We show that the welfare of a country’s infinitely-lived representative consumer is summarized, to a first order, by total factor productivity (TFP) and by the capital stock per capita. These variables suffice to calculate welfare changes within a country, as well as welfare di¤erences across countries. The result holds regardless of the type of production technology and the degree of product market competition. It applies to open economies as well, if TFP is constructed using domestic absorption, instead of gross domestic product, as the measure of output. Welfare relevant TFP needs to be constructed with prices and quantities as perceived by consumers, not firms. Thus, factor shares need to be calculated using after-tax wages and rental rates, and will typically sum to less than one. These results are used to calculate welfare gaps and growth rates in a sample of advanced countries with high-quality data on output, hours worked, and capital. We also present evidence for a broader sample that includes both advaned and developing countries.

    Date
    Wednesday, 23 October 2013
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    1026 - Banks and Development: Jewish Communities in the Italian Renaissance and Current Economic Performance

    Luigi Pascali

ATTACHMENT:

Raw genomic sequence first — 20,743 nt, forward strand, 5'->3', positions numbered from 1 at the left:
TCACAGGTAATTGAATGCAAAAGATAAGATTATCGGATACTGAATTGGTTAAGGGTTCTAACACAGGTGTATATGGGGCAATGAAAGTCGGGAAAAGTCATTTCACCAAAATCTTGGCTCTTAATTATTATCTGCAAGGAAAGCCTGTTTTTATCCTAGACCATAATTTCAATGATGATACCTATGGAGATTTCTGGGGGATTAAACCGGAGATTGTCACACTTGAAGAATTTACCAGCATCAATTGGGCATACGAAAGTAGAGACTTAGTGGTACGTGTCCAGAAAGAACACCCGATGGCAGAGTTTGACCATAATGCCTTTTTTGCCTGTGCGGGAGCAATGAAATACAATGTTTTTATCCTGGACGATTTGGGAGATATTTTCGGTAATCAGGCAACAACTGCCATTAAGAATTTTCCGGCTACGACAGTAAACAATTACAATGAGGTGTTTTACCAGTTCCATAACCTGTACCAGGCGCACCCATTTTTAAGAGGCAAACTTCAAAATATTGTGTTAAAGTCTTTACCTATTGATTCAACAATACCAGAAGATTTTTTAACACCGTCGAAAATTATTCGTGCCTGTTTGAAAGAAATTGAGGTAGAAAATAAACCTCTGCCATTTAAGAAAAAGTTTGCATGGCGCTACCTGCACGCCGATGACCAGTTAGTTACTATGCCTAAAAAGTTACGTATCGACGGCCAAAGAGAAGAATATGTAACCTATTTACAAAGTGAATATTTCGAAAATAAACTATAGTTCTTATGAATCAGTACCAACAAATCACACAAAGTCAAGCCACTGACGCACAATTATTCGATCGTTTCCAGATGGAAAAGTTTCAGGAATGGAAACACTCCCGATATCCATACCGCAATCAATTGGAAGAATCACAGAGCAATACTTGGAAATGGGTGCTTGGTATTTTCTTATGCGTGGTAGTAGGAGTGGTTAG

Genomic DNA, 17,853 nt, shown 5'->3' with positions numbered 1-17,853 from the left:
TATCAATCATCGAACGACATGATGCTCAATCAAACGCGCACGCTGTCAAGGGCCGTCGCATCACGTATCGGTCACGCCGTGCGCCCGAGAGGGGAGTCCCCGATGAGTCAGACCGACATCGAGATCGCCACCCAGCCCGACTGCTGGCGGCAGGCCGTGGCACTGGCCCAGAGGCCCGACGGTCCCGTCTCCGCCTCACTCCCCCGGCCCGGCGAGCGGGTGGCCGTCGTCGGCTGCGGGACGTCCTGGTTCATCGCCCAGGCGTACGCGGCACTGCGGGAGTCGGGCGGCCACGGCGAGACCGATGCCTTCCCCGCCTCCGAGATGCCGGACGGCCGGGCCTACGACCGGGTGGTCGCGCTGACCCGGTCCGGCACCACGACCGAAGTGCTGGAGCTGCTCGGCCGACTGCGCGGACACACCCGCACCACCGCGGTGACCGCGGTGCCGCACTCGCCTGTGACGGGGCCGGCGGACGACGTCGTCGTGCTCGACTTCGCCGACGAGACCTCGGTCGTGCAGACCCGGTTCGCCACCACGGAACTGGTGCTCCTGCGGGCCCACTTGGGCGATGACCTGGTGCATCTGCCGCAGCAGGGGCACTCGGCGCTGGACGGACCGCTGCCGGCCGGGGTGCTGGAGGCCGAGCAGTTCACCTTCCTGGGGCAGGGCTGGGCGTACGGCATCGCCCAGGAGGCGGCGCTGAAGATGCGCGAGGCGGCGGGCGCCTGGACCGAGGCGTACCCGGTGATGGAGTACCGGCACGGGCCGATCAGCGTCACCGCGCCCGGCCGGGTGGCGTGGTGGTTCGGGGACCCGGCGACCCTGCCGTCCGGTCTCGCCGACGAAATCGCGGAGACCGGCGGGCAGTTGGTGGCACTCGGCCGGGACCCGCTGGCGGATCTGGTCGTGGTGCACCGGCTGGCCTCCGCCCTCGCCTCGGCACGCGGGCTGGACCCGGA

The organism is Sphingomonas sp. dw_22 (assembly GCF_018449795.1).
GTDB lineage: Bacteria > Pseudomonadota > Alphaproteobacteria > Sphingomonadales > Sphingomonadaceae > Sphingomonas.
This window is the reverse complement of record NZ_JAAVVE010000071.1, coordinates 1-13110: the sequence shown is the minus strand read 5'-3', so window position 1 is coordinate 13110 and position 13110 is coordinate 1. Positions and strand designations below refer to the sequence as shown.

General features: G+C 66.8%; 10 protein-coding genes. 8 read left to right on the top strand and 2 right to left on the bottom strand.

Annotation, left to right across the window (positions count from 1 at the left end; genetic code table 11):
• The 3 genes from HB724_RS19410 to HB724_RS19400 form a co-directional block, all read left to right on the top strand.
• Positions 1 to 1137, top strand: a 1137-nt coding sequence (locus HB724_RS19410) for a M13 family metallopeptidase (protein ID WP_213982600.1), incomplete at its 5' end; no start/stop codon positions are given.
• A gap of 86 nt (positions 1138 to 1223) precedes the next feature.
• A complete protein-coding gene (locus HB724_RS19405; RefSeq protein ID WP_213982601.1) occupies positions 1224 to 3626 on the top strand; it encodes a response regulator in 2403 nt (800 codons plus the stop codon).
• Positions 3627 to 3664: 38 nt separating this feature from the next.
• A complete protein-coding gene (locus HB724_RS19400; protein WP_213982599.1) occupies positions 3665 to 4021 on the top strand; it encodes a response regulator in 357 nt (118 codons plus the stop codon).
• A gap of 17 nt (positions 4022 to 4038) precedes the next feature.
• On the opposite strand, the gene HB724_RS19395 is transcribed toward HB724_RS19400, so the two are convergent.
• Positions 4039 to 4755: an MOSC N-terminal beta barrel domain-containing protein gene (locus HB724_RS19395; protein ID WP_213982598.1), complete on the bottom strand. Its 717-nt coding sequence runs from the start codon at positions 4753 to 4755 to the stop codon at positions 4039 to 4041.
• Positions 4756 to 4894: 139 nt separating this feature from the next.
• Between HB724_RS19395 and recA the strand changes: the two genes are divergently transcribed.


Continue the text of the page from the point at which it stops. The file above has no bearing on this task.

Are differences in local banking development long-lasting? Do they a¤ect long-term economic performance? I answer these questions by relying on an historical development that occurred in Italian cities during the 15th century. A sudden change in the Catholic doctrine had driven the Jews toward money lending. Cities that were hosting Jewish communities developed complex banking institutions for two reasons: first, the Jews were the only people in Italy who were allowed to lend for a profit and, second, the Franciscan reaction to Jewish usury led to the creation of charity lending institutions, the Monti di Pietà, that have survived until today and have become the basis of the Italian banking system. Using Jewish demography in 1500 as an instrument, I provide evidence of (1) an extraordinary persistence in the level of banking development across Italian cities (2) large effects of current local banking development on per-capita income. Additional firm-level analyses suggest that well-functioning local banks exert large effects on aggregate productivity by reallocating resources toward more efficient firms. I exploit the expulsion of the Jews from the Spanish territories in Italy in 1541 to argue that my results are not driven by omitted institutional, cultural and geographical characteristics. In particular, I show that, in Central Italy, the difference in current income between cities that hosted Jewish communities and cities that did not exists only in those regions that were not Spanish territories in the 16th century.